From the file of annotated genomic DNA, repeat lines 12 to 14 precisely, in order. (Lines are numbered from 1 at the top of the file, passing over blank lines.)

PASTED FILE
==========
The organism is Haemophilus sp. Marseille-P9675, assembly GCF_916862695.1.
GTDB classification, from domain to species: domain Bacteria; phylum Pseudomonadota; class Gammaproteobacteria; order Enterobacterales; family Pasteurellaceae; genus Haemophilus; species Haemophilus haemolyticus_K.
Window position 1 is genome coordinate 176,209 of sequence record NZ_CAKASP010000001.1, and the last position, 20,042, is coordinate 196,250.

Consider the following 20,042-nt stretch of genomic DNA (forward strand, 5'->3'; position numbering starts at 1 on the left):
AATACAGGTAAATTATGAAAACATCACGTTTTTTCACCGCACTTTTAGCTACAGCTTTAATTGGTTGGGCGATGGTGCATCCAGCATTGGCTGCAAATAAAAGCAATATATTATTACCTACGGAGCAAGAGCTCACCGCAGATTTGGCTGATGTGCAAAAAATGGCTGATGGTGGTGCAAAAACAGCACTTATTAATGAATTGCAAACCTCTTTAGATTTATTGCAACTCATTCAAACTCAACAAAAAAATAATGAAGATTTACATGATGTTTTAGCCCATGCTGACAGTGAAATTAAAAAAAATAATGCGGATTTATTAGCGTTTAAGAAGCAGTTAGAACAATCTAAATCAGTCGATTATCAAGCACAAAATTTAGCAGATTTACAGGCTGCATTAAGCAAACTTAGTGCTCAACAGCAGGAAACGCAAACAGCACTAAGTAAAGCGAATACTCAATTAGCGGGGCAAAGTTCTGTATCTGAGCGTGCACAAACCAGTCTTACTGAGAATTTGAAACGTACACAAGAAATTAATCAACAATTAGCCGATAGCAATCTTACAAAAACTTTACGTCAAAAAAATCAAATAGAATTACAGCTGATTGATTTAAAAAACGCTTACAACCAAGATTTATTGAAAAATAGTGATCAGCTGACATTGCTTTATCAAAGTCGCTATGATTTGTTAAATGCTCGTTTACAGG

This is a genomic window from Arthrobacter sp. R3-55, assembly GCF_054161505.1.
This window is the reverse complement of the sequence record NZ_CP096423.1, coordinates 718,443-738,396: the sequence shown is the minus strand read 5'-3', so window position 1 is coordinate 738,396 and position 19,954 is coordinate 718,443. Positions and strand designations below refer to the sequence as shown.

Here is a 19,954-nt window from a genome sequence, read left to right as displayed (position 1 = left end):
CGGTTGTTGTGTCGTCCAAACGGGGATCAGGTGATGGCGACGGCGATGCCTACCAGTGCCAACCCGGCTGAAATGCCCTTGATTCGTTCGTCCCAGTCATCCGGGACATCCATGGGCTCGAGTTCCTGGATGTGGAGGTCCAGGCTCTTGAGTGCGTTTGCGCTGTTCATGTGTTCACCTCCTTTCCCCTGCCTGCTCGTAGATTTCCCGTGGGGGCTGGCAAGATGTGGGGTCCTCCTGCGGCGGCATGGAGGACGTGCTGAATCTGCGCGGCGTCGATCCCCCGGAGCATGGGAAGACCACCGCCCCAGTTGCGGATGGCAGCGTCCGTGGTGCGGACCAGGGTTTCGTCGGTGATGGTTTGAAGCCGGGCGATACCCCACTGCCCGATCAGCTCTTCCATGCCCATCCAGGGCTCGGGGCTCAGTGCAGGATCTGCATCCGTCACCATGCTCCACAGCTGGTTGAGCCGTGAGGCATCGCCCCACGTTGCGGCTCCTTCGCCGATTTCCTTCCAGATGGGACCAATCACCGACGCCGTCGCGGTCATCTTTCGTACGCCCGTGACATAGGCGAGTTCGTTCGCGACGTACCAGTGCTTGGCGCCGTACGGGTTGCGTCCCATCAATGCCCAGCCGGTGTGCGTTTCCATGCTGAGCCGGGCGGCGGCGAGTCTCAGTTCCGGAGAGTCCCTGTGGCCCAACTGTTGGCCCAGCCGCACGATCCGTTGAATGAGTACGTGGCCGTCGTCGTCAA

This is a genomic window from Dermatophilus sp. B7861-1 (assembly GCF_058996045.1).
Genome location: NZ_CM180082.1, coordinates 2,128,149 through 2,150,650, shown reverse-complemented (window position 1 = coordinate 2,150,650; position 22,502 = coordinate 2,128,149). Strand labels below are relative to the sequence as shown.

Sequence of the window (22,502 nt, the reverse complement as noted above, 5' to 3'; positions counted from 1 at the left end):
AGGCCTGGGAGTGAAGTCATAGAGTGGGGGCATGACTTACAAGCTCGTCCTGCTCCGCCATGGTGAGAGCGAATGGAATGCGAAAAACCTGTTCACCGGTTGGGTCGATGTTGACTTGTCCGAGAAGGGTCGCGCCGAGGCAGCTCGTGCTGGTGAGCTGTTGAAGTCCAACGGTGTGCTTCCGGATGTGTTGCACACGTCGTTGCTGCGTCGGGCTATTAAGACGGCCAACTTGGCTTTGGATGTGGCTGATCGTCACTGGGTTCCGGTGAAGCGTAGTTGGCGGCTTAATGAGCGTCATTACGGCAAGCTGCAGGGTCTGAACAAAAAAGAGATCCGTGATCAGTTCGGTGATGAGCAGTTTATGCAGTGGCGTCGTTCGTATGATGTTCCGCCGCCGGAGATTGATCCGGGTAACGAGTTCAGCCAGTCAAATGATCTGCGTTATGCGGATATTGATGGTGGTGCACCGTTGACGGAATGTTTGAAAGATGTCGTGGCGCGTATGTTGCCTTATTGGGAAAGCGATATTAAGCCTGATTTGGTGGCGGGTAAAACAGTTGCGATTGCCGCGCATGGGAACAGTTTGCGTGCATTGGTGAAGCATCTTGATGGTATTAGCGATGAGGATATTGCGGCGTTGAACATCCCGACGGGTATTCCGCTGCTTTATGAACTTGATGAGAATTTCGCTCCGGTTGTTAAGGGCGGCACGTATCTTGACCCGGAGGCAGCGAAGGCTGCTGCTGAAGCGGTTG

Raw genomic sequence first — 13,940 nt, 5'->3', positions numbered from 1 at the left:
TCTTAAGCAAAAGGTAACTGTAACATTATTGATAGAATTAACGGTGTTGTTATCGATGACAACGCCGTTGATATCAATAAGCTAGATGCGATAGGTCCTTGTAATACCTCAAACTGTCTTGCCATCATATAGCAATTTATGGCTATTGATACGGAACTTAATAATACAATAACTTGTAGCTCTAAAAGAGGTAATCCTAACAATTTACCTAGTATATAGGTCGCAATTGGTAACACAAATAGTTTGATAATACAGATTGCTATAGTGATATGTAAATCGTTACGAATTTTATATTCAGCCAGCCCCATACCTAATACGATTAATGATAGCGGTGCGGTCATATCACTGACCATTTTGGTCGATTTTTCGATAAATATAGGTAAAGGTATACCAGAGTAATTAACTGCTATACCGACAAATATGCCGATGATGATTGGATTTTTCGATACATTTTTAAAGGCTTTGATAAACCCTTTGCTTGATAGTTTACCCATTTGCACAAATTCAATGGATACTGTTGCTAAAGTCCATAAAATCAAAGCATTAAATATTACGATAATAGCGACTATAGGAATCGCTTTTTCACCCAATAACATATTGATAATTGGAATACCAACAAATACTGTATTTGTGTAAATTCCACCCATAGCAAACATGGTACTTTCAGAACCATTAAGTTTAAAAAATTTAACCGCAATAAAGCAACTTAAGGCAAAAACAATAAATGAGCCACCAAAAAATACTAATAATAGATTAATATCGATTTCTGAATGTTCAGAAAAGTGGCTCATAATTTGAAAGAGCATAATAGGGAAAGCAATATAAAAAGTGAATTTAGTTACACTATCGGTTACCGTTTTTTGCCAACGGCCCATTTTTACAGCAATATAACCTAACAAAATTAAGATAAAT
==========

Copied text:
Sequence of the window (22,502 nt, the reverse complement as noted above, 5' to 3'; positions counted from 1 at the left end):
AGGCCTGGGAGTGAAGTCATAGAGTGGGGGCATGACTTACAAGCTCGTCCTGCTCCGCCATGGTGAGAGCGAATGGAATGCGAAAAACCTGTTCACCGGTTGGGTCGATGTTGACTTGTCCGAGAAGGGTCGCGCCGAGGCAGCTCGTGCTGGTGAGCTGTTGAAGTCCAACGGTGTGCTTCCGGATGTGTTGCACACGTCGTTGCTGCGTCGGGCTATTAAGACGGCCAACTTGGCTTTGGATGTGGCTGATCGTCACTGGGTTCCGGTGAAGCGTAGTTGGCGGCTTAATGAGCGTCATTACGGCAAGCTGCAGGGTCTGAACAAAAAAGAGATCCGTGATCAGTTCGGTGATGAGCAGTTTATGCAGTGGCGTCGTTCGTATGATGTTCCGCCGCCGGAGATTGATCCGGGTAACGAGTTCAGCCAGTCAAATGATCTGCGTTATGCGGATATTGATGGTGGTGCACCGTTGACGGAATGTTTGAAAGATGTCGTGGCGCGTATGTTGCCTTATTGGGAAAGCGATATTAAGCCTGATTTGGTGGCGGGTAAAACAGTTGCGATTGCCGCGCATGGGAACAGTTTGCGTGCATTGGTGAAGCATCTTGATGGTATTAGCGATGAGGATATTGCGGCGTTGAACATCCCGACGGGTATTCCGCTGCTTTATGAACTTGATGAGAATTTCGCTCCGGTTGTTAAGGGCGGCACGTATCTTGACCCGGAGGCAGCGAAGGCTGCTGCTGAAGCGGTTG

Raw genomic sequence first — 13,940 nt, 5'->3', positions numbered from 1 at the left: